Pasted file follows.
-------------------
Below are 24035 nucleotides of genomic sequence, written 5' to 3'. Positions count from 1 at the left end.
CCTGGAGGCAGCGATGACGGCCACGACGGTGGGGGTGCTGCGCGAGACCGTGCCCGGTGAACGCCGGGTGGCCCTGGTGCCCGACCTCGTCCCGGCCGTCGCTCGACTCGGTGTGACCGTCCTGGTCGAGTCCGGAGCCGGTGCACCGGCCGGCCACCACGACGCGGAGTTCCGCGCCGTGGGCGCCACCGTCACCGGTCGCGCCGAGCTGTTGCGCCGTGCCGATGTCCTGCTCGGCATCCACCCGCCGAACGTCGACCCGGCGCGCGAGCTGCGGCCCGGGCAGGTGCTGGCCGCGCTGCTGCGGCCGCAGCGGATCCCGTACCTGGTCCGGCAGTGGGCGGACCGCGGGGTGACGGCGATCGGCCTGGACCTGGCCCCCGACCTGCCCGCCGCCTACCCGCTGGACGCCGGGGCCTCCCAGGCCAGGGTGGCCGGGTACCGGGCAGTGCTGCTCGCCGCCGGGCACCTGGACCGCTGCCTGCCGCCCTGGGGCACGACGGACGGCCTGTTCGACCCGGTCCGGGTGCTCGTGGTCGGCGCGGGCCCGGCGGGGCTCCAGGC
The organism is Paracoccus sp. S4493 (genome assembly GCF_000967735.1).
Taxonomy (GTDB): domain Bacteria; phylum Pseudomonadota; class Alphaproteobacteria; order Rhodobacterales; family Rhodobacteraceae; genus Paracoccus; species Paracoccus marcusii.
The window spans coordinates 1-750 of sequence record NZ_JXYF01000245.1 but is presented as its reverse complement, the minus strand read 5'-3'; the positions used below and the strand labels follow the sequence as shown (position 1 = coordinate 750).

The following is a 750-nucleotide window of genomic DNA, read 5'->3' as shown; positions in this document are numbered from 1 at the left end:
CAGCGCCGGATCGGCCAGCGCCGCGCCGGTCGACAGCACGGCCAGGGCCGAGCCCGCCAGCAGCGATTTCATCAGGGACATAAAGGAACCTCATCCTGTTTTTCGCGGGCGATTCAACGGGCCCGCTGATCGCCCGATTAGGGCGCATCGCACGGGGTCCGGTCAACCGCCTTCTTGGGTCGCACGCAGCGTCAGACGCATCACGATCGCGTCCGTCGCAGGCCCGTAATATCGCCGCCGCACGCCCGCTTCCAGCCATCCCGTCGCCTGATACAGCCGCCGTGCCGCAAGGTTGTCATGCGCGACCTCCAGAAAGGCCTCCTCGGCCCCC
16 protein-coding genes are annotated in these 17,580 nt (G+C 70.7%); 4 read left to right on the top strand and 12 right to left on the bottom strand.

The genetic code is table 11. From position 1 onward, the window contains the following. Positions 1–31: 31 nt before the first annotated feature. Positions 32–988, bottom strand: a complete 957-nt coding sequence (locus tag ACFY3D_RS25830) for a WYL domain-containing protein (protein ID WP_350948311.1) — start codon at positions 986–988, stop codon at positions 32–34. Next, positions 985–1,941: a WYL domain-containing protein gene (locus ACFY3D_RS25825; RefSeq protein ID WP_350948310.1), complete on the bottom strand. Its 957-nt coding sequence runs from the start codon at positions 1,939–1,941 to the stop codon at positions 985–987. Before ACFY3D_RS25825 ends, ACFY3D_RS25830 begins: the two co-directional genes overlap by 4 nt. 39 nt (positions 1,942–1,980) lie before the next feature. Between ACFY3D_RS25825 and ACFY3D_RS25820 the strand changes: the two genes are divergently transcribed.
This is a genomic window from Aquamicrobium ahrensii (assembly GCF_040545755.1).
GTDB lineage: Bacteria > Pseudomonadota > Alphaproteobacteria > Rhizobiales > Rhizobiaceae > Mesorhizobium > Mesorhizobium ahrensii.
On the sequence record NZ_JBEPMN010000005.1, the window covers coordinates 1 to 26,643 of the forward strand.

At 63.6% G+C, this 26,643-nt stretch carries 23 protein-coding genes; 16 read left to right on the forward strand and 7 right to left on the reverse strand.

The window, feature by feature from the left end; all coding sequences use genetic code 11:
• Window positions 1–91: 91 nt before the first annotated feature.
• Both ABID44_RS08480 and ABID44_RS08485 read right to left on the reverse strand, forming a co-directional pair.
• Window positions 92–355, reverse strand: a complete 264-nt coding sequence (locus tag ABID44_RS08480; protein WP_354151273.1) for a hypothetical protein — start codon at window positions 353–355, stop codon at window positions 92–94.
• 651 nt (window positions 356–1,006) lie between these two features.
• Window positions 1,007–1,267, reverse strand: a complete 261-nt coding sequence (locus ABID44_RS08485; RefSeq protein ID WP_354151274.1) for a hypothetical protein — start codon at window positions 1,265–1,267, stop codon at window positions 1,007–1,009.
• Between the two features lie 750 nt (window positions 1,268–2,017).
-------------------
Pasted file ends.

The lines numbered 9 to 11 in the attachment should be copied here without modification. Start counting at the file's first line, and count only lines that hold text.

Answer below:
The genetic code is table 11. From position 1 onward, the window contains the following. Positions 1–31: 31 nt before the first annotated feature. Positions 32–988, bottom strand: a complete 957-nt coding sequence (locus tag ACFY3D_RS25830) for a WYL domain-containing protein (protein ID WP_350948311.1) — start codon at positions 986–988, stop codon at positions 32–34. Next, positions 985–1,941: a WYL domain-containing protein gene (locus ACFY3D_RS25825; RefSeq protein ID WP_350948310.1), complete on the bottom strand. Its 957-nt coding sequence runs from the start codon at positions 1,939–1,941 to the stop codon at positions 985–987. Before ACFY3D_RS25825 ends, ACFY3D_RS25830 begins: the two co-directional genes overlap by 4 nt. 39 nt (positions 1,942–1,980) lie before the next feature. Between ACFY3D_RS25825 and ACFY3D_RS25820 the strand changes: the two genes are divergently transcribed.
This is a genomic window from Aquamicrobium ahrensii (assembly GCF_040545755.1).
GTDB lineage: Bacteria > Pseudomonadota > Alphaproteobacteria > Rhizobiales > Rhizobiaceae > Mesorhizobium > Mesorhizobium ahrensii.